The strength of Harris' offensive game is his ability to get to the rim and finish with either hand in traffic. Harris takes the ball extremely hard to the basket, gets to the free throw line at a great rate. Capable of going both left and right equally well, he is blessed with a nice first step and creative ball handling skills for a wing.
Equally as impressive is his ability to find the open man, both in transition and in a half court setting. The fact that the Niagara Falls native played point guard for stretches at the prep level surely benefits him in this facet of the game. The problem is that Harris often forces the issue and freezes his teammates out, looking quite selfish and often out of control in the process. He turned the ball over on nearly 1/4th of his possessions last season, which is an alarmingly high rate. His 117 turnovers last season ranked 8th amongst all players in our database. Considering the fact that he will be a complimentary player at the next level, he must learn to reign himself in better.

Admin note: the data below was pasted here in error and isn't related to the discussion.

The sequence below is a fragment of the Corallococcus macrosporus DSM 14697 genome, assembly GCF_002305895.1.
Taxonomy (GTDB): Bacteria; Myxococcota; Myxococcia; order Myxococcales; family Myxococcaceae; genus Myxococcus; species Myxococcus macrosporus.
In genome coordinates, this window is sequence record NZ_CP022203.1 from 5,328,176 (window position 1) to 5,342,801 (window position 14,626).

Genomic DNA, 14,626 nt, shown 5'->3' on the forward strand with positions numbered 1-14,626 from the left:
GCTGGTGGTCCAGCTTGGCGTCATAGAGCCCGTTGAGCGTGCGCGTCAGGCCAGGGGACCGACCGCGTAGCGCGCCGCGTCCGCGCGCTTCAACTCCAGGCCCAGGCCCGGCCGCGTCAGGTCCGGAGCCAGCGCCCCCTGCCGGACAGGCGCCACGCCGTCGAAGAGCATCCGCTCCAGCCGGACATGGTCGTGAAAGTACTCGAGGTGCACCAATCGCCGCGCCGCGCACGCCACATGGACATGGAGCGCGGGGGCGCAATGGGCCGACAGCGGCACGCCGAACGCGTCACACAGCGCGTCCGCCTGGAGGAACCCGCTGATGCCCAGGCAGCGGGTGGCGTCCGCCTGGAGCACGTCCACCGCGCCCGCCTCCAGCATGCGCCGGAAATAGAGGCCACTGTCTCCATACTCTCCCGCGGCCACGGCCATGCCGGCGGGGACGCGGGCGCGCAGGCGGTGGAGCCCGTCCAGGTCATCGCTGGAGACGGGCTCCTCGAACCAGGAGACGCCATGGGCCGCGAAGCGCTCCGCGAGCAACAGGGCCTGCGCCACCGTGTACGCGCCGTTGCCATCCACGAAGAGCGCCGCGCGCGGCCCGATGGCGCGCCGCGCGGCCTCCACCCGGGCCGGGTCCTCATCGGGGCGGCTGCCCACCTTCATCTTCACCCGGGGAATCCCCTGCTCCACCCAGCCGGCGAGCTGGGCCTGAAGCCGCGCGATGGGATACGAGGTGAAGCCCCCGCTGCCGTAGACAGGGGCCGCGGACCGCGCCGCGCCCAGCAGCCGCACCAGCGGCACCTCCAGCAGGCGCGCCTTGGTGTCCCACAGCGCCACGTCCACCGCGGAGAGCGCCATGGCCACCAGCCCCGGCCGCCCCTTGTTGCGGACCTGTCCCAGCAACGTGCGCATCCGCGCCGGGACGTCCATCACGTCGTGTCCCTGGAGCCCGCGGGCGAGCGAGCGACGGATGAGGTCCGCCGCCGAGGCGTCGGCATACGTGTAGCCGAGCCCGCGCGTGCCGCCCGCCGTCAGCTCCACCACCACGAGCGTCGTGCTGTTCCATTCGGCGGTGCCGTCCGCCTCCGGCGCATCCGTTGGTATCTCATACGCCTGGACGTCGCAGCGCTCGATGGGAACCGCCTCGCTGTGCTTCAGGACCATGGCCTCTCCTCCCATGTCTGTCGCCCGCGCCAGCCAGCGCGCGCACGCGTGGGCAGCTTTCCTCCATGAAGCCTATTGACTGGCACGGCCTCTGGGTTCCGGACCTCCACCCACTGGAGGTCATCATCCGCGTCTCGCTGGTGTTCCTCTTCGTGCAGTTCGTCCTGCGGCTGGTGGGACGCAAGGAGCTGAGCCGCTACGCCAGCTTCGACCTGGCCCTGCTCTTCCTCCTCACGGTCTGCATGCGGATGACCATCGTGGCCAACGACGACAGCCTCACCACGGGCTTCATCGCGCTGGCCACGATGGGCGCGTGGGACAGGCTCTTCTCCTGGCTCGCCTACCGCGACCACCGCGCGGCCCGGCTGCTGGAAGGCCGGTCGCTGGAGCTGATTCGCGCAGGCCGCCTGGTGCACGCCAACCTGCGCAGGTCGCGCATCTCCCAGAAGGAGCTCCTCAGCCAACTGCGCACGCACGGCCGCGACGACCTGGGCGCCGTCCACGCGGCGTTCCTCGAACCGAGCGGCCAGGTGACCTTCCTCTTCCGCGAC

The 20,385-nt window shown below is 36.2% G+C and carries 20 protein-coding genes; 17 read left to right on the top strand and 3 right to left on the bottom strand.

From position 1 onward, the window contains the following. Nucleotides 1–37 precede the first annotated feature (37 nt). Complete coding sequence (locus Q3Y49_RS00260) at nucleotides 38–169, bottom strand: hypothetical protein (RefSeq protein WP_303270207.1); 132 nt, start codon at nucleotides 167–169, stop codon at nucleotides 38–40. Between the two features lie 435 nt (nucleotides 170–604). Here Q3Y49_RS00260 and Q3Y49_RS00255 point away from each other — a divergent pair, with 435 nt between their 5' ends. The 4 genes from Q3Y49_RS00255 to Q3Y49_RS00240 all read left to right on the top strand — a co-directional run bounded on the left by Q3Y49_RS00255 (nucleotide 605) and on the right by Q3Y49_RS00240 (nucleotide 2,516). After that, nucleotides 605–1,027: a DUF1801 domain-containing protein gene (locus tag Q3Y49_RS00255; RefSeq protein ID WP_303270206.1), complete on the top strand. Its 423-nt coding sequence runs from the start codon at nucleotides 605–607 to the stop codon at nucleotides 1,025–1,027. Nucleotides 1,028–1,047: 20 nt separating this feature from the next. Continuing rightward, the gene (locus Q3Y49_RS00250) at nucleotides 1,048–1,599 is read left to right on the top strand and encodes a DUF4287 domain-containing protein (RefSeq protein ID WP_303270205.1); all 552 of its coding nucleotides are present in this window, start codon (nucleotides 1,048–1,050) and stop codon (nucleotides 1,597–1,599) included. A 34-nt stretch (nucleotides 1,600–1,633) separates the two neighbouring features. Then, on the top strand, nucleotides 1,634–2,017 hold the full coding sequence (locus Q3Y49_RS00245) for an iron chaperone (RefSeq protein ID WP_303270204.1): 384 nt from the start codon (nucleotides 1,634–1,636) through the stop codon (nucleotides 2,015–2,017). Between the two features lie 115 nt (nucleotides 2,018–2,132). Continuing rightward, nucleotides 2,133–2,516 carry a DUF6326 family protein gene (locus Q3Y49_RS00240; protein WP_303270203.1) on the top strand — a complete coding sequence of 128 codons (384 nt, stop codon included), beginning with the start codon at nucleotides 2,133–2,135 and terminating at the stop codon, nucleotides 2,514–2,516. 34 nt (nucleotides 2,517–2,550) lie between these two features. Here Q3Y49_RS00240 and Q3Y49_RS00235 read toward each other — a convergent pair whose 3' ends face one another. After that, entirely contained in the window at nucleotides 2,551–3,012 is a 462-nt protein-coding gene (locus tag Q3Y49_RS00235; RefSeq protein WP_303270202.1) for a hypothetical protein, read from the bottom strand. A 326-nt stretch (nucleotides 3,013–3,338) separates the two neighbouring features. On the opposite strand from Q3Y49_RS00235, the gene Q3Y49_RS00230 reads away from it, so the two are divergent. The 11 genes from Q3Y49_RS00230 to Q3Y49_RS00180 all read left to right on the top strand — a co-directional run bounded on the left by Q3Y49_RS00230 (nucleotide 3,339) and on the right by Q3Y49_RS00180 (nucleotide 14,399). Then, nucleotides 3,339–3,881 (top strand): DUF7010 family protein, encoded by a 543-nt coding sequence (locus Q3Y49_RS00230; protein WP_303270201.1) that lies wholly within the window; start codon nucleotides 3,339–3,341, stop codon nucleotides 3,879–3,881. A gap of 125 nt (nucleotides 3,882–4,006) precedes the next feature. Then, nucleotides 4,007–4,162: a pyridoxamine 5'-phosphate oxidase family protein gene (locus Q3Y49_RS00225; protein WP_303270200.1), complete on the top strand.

The biggest weakness of Harris' game (and it is a huge one) is his ability to shoot the ball. While he has shown improvement over the year, he still remains a very poor shooter with bad mechanics. At this point, he is not even able to keep defenders honest at the collegiate three point line, much less the NBA 3-point line.
Harris is a stellar defender, often putting on the clamps on whomever he's guarding. His great length and nice lateral quickness allow him to stay in front of his man, also able to contest shots despite his lack of height. In addition, Harris is arguably the best rebounding wing in the nation, bringing in over 8 rebounds per game. His outstanding motor and intensity make him an absolute monster on the glass on both ends of the hardwood.
Harris has been rumored to be looking to bolt to the NBA at the first available opportunity (and he often plays that way too), so it would not be surprising in the least bit for him to test the waters if he has a strong junior season. Given the fact that he is already 22 years old, time is definitely not on his side. Improvement in his perimeter shooting and decision making will help his stock greatly, but regardless of what he decides to do at the conclusion of the season, he is a player firmly supplanted on the NBA radar. [Read Full Article]